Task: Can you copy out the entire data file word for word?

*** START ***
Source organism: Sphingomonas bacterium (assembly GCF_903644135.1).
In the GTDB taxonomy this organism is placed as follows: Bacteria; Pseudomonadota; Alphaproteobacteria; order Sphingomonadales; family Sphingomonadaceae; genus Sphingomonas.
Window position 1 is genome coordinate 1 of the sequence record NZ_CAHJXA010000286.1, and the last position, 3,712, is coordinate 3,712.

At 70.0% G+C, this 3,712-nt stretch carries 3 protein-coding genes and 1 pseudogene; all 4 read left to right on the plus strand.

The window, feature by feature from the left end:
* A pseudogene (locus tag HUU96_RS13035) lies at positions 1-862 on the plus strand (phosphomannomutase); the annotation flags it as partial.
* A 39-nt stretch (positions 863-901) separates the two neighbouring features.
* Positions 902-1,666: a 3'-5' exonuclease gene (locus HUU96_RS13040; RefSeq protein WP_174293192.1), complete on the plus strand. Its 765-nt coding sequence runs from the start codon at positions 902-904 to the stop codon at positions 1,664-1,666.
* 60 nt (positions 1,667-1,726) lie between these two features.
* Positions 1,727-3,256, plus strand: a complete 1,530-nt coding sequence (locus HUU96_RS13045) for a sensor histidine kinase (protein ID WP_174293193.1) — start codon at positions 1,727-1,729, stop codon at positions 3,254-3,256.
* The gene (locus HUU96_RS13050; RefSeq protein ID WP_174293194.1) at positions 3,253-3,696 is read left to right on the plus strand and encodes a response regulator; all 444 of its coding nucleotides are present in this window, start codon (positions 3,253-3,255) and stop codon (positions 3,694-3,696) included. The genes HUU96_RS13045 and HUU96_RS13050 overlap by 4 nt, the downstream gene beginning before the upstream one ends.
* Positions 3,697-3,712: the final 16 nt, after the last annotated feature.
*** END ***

Source organism: Sphingomonas bacterium (assembly GCF_903644135.1).
In the GTDB taxonomy this organism is placed as follows: Bacteria; Pseudomonadota; Alphaproteobacteria; order Sphingomonadales; family Sphingomonadaceae; genus Sphingomonas.
Window position 1 is genome coordinate 1 of the sequence record NZ_CAHJXA010000286.1, and the last position, 3,712, is coordinate 3,712.

At 70.0% G+C, this 3,712-nt stretch carries 3 protein-coding genes and 1 pseudogene; all 4 read left to right on the plus strand.

The window, feature by feature from the left end:
* A pseudogene (locus tag HUU96_RS13035) lies at positions 1-862 on the plus strand (phosphomannomutase); the annotation flags it as partial.
* A 39-nt stretch (positions 863-901) separates the two neighbouring features.
* Positions 902-1,666: a 3'-5' exonuclease gene (locus HUU96_RS13040; RefSeq protein WP_174293192.1), complete on the plus strand. Its 765-nt coding sequence runs from the start codon at positions 902-904 to the stop codon at positions 1,664-1,666.
* 60 nt (positions 1,667-1,726) lie between these two features.
* Positions 1,727-3,256, plus strand: a complete 1,530-nt coding sequence (locus HUU96_RS13045) for a sensor histidine kinase (protein ID WP_174293193.1) — start codon at positions 1,727-1,729, stop codon at positions 3,254-3,256.
* The gene (locus HUU96_RS13050; RefSeq protein ID WP_174293194.1) at positions 3,253-3,696 is read left to right on the plus strand and encodes a response regulator; all 444 of its coding nucleotides are present in this window, start codon (positions 3,253-3,255) and stop codon (positions 3,694-3,696) included. The genes HUU96_RS13045 and HUU96_RS13050 overlap by 4 nt, the downstream gene beginning before the upstream one ends.
* Positions 3,697-3,712: the final 16 nt, after the last annotated feature.